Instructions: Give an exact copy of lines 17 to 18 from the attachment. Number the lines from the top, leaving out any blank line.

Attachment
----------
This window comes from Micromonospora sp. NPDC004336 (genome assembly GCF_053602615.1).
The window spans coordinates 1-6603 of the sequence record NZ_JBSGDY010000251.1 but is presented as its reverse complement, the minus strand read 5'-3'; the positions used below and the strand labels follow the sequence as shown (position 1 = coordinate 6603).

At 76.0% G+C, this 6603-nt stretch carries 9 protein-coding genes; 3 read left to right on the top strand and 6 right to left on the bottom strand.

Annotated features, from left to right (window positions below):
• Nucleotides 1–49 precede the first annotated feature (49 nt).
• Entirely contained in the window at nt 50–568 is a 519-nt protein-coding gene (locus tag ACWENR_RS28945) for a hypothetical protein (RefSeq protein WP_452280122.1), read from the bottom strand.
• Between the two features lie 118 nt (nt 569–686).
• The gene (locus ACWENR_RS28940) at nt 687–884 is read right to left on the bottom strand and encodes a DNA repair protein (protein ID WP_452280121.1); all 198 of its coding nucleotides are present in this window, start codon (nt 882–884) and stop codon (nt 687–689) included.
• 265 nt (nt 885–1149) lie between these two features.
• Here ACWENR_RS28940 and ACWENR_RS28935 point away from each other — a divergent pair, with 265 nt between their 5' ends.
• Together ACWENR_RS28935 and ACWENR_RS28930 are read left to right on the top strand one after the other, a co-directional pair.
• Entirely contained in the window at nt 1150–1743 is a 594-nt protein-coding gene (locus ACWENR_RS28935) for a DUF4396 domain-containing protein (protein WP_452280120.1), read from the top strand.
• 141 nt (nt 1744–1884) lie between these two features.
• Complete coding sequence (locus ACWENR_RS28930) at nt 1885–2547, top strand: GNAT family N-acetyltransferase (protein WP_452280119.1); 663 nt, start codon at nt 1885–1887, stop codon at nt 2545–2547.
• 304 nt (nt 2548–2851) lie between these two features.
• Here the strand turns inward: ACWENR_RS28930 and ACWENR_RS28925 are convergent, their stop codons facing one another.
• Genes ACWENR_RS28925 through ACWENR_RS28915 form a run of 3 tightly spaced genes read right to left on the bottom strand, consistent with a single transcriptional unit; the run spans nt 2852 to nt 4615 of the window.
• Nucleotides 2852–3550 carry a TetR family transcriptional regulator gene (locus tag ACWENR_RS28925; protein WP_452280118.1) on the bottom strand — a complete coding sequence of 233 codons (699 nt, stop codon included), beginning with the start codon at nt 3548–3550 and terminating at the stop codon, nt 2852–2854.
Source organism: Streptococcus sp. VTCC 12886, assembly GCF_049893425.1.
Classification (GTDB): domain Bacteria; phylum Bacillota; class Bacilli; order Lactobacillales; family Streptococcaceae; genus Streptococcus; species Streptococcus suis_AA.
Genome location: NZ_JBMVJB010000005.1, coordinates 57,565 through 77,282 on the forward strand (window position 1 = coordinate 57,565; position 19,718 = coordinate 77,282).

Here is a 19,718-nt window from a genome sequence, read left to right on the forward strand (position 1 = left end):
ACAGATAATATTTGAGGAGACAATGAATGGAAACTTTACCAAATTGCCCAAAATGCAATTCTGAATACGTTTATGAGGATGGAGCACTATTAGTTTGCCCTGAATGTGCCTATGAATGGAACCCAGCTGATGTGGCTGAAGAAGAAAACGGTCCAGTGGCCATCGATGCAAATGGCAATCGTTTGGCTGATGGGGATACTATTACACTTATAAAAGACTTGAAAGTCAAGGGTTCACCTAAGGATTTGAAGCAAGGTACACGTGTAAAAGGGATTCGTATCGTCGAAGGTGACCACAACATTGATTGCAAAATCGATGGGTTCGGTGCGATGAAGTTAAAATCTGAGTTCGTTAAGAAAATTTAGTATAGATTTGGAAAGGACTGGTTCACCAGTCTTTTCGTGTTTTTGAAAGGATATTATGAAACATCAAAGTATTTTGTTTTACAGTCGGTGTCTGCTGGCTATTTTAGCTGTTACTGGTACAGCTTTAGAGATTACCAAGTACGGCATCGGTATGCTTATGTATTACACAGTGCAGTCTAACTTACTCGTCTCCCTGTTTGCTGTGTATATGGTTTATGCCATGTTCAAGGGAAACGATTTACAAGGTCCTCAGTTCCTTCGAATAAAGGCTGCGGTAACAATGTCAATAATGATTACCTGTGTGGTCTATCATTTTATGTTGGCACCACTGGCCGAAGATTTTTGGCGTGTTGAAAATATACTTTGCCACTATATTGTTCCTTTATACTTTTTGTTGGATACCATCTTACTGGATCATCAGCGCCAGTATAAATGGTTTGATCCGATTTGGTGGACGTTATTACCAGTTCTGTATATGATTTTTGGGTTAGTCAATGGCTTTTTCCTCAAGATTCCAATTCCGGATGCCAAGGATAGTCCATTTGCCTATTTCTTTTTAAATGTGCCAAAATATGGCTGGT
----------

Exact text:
• Genes ACWENR_RS28925 through ACWENR_RS28915 form a run of 3 tightly spaced genes read right to left on the bottom strand, consistent with a single transcriptional unit; the run spans nt 2852 to nt 4615 of the window.
• Nucleotides 2852–3550 carry a TetR family transcriptional regulator gene (locus tag ACWENR_RS28925; protein WP_452280118.1) on the bottom strand — a complete coding sequence of 233 codons (699 nt, stop codon included), beginning with the start codon at nt 3548–3550 and terminating at the stop codon, nt 2852–2854.